The adoption of the National Energy Strategy in 2013 sent a strong signal to stakeholders as to the government’s medium- and long-term objectives for the energy sector. It established clear goals: reduce energy costs, meet environmental targets, strengthen security of energy supply and foster sustainable economic growth. Nonetheless, the adoption of the Strategy is only a first step towards achieving the government’s ambitions. Monitoring implementation and maintaining momentum will present a challenge for the government.
Italy has experienced impressive growth in the renewable energy sector and has been successful in integrating large volumes of variable renewable generation. Containing costs is a priority, and policies need to focus on bringing deployment costs towards international benchmarks.
Italy has also continued to progress in terms of market liberalisation and infrastructure development, notably in the electricity market where transmission improvements between north and south, as well as market coupling, have resulted in price convergence throughout the country and wholesale prices tending towards those elsewhere in Europe. Development in the gas sector has been slower, and greater progress is needed if Italy is to be become a southern European gas hub. Furthermore, institutional arrangements within the energy sector remain complex and should be reformed and strengthened. Implementation of the National Energy Strategy provides a timely opportunity to address each of these challenges in a comprehensive way.
This review analyses the energy policy challenges facing Italy and provides recommendations for further policy improvements. It is intended to help guide the country towards a more secure and sustainable energy future.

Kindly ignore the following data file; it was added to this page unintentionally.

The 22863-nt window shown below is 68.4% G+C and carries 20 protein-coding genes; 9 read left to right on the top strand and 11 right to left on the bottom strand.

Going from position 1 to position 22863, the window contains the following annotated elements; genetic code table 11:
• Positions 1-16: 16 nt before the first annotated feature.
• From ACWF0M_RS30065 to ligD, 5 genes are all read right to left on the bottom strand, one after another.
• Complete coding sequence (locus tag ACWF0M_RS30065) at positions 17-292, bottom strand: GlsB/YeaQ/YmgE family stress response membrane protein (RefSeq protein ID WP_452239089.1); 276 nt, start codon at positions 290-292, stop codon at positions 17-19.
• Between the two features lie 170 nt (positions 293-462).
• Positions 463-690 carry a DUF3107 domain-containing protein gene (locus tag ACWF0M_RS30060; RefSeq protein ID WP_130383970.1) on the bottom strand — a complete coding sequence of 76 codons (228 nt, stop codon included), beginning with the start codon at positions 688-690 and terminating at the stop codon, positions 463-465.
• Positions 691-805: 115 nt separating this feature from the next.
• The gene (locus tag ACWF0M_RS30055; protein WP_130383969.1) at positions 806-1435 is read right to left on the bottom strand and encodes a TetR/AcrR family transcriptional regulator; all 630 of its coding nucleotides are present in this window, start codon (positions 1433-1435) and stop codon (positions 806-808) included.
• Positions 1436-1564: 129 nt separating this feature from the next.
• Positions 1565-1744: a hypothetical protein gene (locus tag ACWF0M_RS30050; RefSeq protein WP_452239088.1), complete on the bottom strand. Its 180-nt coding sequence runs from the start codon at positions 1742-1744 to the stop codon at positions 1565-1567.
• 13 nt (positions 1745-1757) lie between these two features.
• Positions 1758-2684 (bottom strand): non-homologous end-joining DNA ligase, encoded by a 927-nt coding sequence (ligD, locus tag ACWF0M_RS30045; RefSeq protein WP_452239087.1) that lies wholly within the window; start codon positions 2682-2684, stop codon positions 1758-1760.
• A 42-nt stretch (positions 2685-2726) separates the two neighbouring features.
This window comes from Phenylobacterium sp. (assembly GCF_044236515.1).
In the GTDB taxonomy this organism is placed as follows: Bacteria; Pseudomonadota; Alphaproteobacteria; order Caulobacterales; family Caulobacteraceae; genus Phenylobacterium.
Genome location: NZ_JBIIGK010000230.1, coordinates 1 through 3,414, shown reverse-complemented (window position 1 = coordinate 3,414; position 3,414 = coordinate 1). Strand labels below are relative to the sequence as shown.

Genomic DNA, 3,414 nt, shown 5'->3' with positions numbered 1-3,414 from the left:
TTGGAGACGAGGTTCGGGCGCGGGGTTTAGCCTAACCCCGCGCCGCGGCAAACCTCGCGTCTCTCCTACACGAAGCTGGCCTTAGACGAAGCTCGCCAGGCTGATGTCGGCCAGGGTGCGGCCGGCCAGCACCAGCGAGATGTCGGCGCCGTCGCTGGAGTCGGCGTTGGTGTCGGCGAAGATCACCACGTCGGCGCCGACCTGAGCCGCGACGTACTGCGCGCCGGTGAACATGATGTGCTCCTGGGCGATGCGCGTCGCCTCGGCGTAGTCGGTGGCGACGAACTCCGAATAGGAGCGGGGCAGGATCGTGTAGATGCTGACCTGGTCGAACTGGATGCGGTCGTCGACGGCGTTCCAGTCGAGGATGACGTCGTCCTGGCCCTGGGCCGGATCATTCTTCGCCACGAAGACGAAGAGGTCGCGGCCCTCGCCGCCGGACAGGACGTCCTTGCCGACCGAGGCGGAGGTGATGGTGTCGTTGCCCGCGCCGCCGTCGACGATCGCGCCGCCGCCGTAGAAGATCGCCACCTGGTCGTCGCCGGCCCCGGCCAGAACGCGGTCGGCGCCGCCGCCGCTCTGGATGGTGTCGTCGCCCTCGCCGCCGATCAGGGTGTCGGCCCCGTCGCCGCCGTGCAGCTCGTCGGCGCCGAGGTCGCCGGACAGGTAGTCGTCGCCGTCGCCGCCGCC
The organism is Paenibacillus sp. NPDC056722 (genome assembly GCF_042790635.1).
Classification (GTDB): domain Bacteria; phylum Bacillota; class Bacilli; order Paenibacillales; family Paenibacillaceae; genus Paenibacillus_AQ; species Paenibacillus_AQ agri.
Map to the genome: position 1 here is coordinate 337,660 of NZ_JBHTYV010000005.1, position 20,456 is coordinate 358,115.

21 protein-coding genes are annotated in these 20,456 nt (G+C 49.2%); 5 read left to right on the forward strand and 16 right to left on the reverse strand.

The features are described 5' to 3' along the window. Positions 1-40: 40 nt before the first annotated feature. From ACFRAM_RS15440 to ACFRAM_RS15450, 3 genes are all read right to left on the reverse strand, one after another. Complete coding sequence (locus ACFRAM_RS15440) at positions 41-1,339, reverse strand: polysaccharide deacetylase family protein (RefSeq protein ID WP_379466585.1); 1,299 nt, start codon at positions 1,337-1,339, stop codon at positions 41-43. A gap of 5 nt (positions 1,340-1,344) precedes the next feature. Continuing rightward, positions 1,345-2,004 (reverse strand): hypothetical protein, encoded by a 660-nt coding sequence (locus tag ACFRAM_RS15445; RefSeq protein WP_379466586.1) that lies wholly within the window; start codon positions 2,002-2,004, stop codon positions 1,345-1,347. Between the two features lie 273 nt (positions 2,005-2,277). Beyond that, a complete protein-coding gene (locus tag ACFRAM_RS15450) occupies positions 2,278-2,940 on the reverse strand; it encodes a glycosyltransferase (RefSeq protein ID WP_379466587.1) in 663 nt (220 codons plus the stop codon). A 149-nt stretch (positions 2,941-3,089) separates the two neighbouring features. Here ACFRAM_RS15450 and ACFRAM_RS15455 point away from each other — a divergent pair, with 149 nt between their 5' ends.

English, PDF, 274kb
A two-page OECD summary and analysis of the Services Trade Restrictiveness Index results for Italy.
This follow-up to the 2001 OECD Territorial Review of Bergamo monitors progress over the past 15 years and reassesses the main development challenges the region faces. Globalisation has intensified international competition in Bergamo’s traditional manufacturing sector, and the global financial crisis has exacerbated some of the structural weaknesses of Bergamo’s traditional industrial sectors. The region needs to upgrade production processes to generate more added value in economic activities to remain competitive. The review offers recommendations to help Bergamo transition to higher value-added and more technologically intensive activities. In particular, it calls for: a development plan supported by all local actors; a strategy for improving the skills of the adult population through education and training programmes; stimulating innovation systems; attracting foreign direct investment; and, finally, strategies for boosting the competitiveness of small and medium-sized enterprises.
As part of the STI Outlook 2016, the OECD has released policy profiles by country. These include cross-country analyses that draw on the first joint EC-OECD survey on STI policies. They focus on major STI policy areas, instruments and trends.